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How to get clients to leave reviews

by | May 17, 2020 | Blog Post | 0 comments

How to Get Clients Leave Reviews.

Reviews, recommendations, testimonials … Whatever you want to call them please know they make a significant difference to business. They add credibility to a business page and help with social proof for new clients trying to decide whether to work with your business or not.


It can feel a little ‘icky’ asking clients to leave reviews, and so often, we ignore the review step instead hoping if we’ve done a good job a client will automatically review us.


Sadly, this is not the case. People are busy, and while our clients might be delighted with our work and happy to spruik you to their friends, it is rare that they will think to put a review up unsolicited.


So, where do you start when it comes to asking for reviews? Let’s take a look at the best way to set your business up for receiving great reviews.


So, where do you start when it comes to asking for reviews? Let’s take a look at the best way to set your business up for receiving great reviews..


1. Choose your review platform(s)


Many small business owners operate across various platforms

  • Facebook

  • LinkedIn

  • Google My Business


Just as each of these platforms offer the ability to leave a review they also target different types of clients.


Choose which platform(s) you want to build your reviews on and then match your clients to the platforms they would naturally use. Sure, you can ask your clients to review you on each of the platforms (it’s great if they do), but if they only have time to review you on one platform make sure you prioritise the one that would suit the client best and give you best bang for your buck.


2. You’ll need to ask…


Step one to building your online reviews is understanding that you will need to ask for them. It’s time to stop using telepathy and make your intentions clear with your clients.


3. Set your clients up to know you’ll ask for a review.


Asking for reviews doesn’t have to feel weird. In fact some of the best processes I’ve seen are built into the conversation right from the start.


Imagine telling your clients as you start working with them that after a certain period of time working with you if they’re delighted with your service you’re going to ask them to provide you a review.


Setting the expectation upfront can definitely remove some of the weirdness we have in asking for a review.


4. Give your clients the information you’d like them to focus on.


It’s one thing to ask clients to provide you a review. Without context or background though you might find your review is all fluff and no substance.


‘X’ was lovely to work with. I wouldn’t hesitate recommending them to anyone!


Instead when asking your clients to review you give them some context of what you’d like them to focus on.


For example if you’re a mechanic you might say you’re particularly interested to know what the booking process and customer service was like.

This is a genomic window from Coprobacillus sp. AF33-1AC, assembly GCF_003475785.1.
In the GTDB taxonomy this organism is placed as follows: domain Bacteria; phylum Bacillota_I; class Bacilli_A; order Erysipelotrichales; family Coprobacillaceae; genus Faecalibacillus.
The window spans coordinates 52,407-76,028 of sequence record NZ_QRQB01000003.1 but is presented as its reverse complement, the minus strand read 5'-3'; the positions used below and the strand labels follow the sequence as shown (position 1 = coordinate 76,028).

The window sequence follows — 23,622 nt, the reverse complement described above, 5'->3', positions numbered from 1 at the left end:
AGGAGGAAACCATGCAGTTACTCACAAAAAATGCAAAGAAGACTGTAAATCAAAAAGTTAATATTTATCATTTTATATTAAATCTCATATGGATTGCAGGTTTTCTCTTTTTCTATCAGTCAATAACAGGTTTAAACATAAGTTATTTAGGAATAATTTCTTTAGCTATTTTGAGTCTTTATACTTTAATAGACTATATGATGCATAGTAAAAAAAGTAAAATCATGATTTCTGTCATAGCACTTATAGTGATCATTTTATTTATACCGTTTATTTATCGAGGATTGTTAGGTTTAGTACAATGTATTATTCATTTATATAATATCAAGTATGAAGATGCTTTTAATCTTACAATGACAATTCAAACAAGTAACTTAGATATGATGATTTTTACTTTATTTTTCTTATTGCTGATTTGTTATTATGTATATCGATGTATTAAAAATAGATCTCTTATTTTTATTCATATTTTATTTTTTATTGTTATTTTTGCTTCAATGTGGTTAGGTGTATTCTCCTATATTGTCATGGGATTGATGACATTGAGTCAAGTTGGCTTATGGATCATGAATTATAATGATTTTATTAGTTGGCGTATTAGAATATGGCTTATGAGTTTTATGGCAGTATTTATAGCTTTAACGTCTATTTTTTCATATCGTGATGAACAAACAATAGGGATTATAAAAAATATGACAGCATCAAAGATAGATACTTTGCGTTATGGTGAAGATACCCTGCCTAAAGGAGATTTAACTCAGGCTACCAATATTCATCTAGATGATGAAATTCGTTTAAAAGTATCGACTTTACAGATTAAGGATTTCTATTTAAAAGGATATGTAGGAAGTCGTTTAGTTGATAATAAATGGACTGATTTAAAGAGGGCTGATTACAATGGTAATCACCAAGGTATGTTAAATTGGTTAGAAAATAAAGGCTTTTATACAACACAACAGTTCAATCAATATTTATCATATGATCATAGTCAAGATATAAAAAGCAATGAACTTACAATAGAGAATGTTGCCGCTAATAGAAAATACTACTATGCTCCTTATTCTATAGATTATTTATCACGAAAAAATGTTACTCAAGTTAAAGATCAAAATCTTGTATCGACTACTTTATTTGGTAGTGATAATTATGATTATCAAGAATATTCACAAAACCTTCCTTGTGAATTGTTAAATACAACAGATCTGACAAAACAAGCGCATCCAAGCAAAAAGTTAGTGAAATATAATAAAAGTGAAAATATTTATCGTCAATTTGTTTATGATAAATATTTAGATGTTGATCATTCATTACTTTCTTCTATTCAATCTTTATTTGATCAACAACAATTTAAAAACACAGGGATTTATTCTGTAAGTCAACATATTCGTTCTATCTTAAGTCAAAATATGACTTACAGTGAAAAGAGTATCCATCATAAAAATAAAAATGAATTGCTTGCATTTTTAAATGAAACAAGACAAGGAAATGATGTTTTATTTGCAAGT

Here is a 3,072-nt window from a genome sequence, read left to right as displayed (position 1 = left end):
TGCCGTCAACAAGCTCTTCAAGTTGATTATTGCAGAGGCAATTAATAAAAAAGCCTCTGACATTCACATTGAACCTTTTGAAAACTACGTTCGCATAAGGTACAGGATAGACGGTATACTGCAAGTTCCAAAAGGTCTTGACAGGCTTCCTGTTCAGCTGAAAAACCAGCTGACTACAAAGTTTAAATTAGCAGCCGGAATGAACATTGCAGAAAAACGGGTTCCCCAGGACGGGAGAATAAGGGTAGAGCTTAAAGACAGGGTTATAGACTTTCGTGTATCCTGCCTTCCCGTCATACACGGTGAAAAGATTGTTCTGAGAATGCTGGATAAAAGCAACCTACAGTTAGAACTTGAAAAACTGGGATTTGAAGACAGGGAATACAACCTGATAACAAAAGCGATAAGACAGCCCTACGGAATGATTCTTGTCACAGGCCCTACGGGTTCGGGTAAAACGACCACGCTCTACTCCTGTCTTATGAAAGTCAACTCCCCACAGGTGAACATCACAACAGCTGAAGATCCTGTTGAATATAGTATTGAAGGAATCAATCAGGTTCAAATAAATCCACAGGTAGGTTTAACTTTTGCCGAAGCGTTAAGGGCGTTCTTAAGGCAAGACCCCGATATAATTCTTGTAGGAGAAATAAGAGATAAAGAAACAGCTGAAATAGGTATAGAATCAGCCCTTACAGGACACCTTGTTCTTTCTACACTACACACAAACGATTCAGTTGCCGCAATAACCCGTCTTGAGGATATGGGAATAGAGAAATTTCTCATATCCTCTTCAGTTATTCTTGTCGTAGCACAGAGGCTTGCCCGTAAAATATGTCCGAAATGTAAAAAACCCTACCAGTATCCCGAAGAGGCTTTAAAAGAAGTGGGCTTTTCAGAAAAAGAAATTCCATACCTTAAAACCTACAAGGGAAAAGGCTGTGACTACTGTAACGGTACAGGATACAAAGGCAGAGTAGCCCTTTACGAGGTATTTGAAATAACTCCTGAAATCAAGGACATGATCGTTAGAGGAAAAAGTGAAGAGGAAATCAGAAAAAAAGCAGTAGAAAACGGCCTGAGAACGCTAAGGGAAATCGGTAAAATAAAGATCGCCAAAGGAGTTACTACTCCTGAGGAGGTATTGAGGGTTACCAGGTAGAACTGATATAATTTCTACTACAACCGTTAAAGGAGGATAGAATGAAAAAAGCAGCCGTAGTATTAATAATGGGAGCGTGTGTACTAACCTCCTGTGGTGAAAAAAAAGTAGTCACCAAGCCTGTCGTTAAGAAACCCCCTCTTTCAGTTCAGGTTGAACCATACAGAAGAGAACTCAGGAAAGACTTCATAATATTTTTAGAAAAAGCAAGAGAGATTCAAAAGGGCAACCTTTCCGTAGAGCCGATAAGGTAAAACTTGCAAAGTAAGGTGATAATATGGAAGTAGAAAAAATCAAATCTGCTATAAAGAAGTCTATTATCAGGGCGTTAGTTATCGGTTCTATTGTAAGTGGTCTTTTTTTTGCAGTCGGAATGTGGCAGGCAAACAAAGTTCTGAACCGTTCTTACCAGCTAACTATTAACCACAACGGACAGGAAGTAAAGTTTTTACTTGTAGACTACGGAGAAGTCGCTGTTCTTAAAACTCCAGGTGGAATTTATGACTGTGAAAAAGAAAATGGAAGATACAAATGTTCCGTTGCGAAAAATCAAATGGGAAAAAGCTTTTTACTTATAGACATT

If you’re an accountant you might like to know how your client found the communication process and speed of delivery.


If you’re a cafe you might like to know your clients favourite dish on the menu or the customer service with your team.


Get the idea? Always make sure you provide enough context that your client can provide a focused review that will add value to your business.


5. Consider sending an email with a few pointed questions for clients to answer


Often clients would love to leave a review, they just don’t know where to start!


You can help them out by sending an email with a few pointed questions to get them started.

  • What problem were you facing when you chose to work with ‘X’?

  • How did working with ‘X’ impact your business?

  • What did you enjoy most about working with ‘X’?


6. Ask them to include relevant details.


The best reviews are one’s that offer details. Ask your clients to think about a specific situation, customer exchange or interaction and review on that.


I first contacted ‘X’ looking for a resolution to a problem I was having with my accounting software program. Not only did they take the time to understand my specific industry, they were able to train me on how to set up and use the software to get the most out of the program. Since first engaging ‘X’ I’ve saved an average of 3hours per month and 90% of my clients now pay on time! If you’re struggling to understand how to get the most out of your accounting software, you definitely want to chat with ‘X’.


A review that can provide details feel more relatable to people reading them and provide a sense of ‘time’ to when the interation took place.


7. Consider setting up an email template/automation sequence to send review requests out.


Left to our own devices small business owners will find ten thousand things that take priority over asking clients for reviews.


If you have a pre written email templated that you can automatically send clients at a certain time in their relationship with you it takes the pressure off needing to remember to do it.


8. Make it easy on your clients by giving them direct links


Don’t expect your clients to go hunting through your Facebook or Google My Business account looking for where they leave their review.


Instead when you send them the email requesting a review make sure you include a direct link to where they go to leave the review.


Remember, they’re doing you a favour leaving you a review. Don’t make the process a difficult one for them.


9. Don’t forget to say Thank You!


Lastly, once the review comes through make sure you take the time to respond to each individually.


Acknowledge the role they’ve played in your business, recognise their relationship with you and sign the review off with your name.


That little personal touch makes all the difference.